Be Fruitful and Multiply

Sun 19th – Mon 27th August 2012

reviews

Lise McNally

at 21:08 on 19th Aug 2012

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‘Be Fruitful and Multiply’ refuses to take its place in the line of biblical rewrites. The genesis thing has been done in comedy before, and done well, but 1945 Productions have taken to the challenge with an innovative outlook and an energy which merits our attention. This fast-paced, feel-good romp ensures that if we are, conceptually speaking, on somewhat familiar ground, then we aren’t merely standing on it; we’re dancing.

It’s the dawn of time, and Al (Fred Ward) and business partner Sam (Adam Farrell) embark upon an exciting new venture- the creation of a planet curated by the newly designed human prototypes. Throw in their long suffering wives, timid employees, an increasingly co-dependant Adam and Eve, and Earth’s business model begins to look rather shaky.

The plot premise is solid, placing the comic imperative before the need to be clever, and the result is a piece which manages to be both. Without hammering the issues of religion, free-will or good and evil down our throats, the performance gives us a positive picnic of food for thought. Plus it’s funny; very funny. While the humour at times lacks a little sophistication (the “bite my banana” joke in particular plays out for a little too long) at other times it dazzles, drawing on familiar material and contemporary references, while placing it in a cosmic-wide context. The result is fresh and fun, witty and slightly wacky. St Peter (delightfully done by an adorably overwhelmed Martin McDowell) as the concierge of the Cross Keys Hotel was a particular highlight; a slick, stylish scene which was laugh out loud funny.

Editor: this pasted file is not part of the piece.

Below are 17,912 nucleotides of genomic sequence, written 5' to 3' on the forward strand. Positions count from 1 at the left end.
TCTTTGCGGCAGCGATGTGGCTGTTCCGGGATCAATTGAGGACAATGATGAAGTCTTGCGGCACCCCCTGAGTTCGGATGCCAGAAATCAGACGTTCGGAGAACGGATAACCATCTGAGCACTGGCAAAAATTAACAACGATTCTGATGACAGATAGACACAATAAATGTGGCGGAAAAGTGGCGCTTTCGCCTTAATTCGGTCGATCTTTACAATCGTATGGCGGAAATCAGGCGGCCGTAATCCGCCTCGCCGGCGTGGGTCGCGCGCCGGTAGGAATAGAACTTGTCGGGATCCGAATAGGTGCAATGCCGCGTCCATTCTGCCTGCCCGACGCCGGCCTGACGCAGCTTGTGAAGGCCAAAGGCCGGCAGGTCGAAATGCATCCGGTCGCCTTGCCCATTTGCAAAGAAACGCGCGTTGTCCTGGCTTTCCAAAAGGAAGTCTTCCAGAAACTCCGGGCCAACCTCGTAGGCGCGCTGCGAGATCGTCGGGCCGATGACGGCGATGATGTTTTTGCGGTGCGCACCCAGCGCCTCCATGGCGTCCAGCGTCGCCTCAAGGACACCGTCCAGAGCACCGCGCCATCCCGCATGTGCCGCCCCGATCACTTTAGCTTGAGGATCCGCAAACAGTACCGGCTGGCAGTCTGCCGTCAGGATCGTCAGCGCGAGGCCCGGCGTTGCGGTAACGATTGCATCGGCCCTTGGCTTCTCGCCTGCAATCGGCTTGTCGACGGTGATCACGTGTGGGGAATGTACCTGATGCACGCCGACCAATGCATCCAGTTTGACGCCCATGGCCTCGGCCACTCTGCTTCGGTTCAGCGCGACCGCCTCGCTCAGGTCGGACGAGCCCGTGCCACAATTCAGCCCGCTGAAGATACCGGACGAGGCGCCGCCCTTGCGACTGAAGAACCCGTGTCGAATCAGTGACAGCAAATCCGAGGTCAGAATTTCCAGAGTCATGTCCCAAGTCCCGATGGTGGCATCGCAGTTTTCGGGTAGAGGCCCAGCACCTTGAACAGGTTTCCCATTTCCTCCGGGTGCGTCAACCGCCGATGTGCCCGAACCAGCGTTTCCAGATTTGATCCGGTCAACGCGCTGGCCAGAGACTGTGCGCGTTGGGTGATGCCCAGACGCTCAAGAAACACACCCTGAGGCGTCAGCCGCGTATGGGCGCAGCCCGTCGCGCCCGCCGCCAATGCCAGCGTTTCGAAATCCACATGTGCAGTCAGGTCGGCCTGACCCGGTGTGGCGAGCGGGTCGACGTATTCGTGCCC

It is a true ensemble piece, with the efforts of the sterling cast and the wonderful on-stage band combining to maintain the high-energy tempo of the show. Harry Zundel, Ollie Feather and Ronan Shiels have composed a slick and punchy musical arrangement, and the actors produce a vocal performance to match. Christina Tedders (as Donna) deserves a particular mention for her truly wonderful vocal range. Her solo numbers were softly sweet and delicately performed, whereas in choral numbers she blazed forth with a remarkable power. Adam Farrell is also a treat, with a gorgeous, silky voice more than capable of playing the proverbial serpent - pure temptation in every note.

‘Be Fruitful’ is not flawless in its execution, but is somehow charming in its failures. The cast celebrate the imperfections of post-lapsarian man by celebrating it within themselves: they forgive the odd fluffed line, out of time dance, missed cue or lit scene change with a grin and a shrug, and the audience forgives them too. Indeed, a slight lack of gloss only adds to the impressiveness of the imaginative, musical and creative talent on display, by highlighting the youth and limited resources of this student-run production. This is a show which will give you a feet-tapping good time, even if it cannot give you polished perfection. But we are not perfect, and (as this gem of a show aptly demonstrates) we were not meant to be.